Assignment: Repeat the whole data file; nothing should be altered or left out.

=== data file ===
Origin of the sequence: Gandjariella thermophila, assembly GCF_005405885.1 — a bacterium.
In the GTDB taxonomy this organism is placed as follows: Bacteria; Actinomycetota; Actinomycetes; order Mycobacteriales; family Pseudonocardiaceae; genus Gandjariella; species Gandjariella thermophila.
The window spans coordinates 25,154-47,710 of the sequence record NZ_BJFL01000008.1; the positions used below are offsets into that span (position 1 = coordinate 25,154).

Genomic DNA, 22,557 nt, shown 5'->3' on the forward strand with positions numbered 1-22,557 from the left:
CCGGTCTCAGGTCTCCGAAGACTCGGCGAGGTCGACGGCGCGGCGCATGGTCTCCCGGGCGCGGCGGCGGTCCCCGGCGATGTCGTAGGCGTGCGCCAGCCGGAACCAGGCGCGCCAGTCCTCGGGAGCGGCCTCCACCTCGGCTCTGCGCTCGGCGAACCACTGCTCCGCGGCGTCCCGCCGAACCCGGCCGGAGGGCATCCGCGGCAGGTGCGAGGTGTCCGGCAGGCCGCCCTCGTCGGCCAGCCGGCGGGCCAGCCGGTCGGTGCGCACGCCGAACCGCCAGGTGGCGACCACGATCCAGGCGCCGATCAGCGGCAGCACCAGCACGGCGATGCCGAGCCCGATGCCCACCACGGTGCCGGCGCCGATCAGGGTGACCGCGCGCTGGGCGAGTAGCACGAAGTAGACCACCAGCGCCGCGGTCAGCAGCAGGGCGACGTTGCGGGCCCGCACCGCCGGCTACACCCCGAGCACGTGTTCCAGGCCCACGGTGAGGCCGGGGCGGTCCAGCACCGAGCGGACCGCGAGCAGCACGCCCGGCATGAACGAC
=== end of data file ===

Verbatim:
Origin of the sequence: Gandjariella thermophila, assembly GCF_005405885.1 — a bacterium.
In the GTDB taxonomy this organism is placed as follows: Bacteria; Actinomycetota; Actinomycetes; order Mycobacteriales; family Pseudonocardiaceae; genus Gandjariella; species Gandjariella thermophila.
The window spans coordinates 25,154-47,710 of the sequence record NZ_BJFL01000008.1; the positions used below are offsets into that span (position 1 = coordinate 25,154).

Genomic DNA, 22,557 nt, shown 5'->3' on the forward strand with positions numbered 1-22,557 from the left:
CCGGTCTCAGGTCTCCGAAGACTCGGCGAGGTCGACGGCGCGGCGCATGGTCTCCCGGGCGCGGCGGCGGTCCCCGGCGATGTCGTAGGCGTGCGCCAGCCGGAACCAGGCGCGCCAGTCCTCGGGAGCGGCCTCCACCTCGGCTCTGCGCTCGGCGAACCACTGCTCCGCGGCGTCCCGCCGAACCCGGCCGGAGGGCATCCGCGGCAGGTGCGAGGTGTCCGGCAGGCCGCCCTCGTCGGCCAGCCGGCGGGCCAGCCGGTCGGTGCGCACGCCGAACCGCCAGGTGGCGACCACGATCCAGGCGCCGATCAGCGGCAGCACCAGCACGGCGATGCCGAGCCCGATGCCCACCACGGTGCCGGCGCCGATCAGGGTGACCGCGCGCTGGGCGAGTAGCACGAAGTAGACCACCAGCGCCGCGGTCAGCAGCAGGGCGACGTTGCGGGCCCGCACCGCCGGCTACACCCCGAGCACGTGTTCCAGGCCCACGGTGAGGCCGGGGCGGTCCAGCACCGAGCGGACCGCGAGCAGCACGCCCGGCATGAACGAC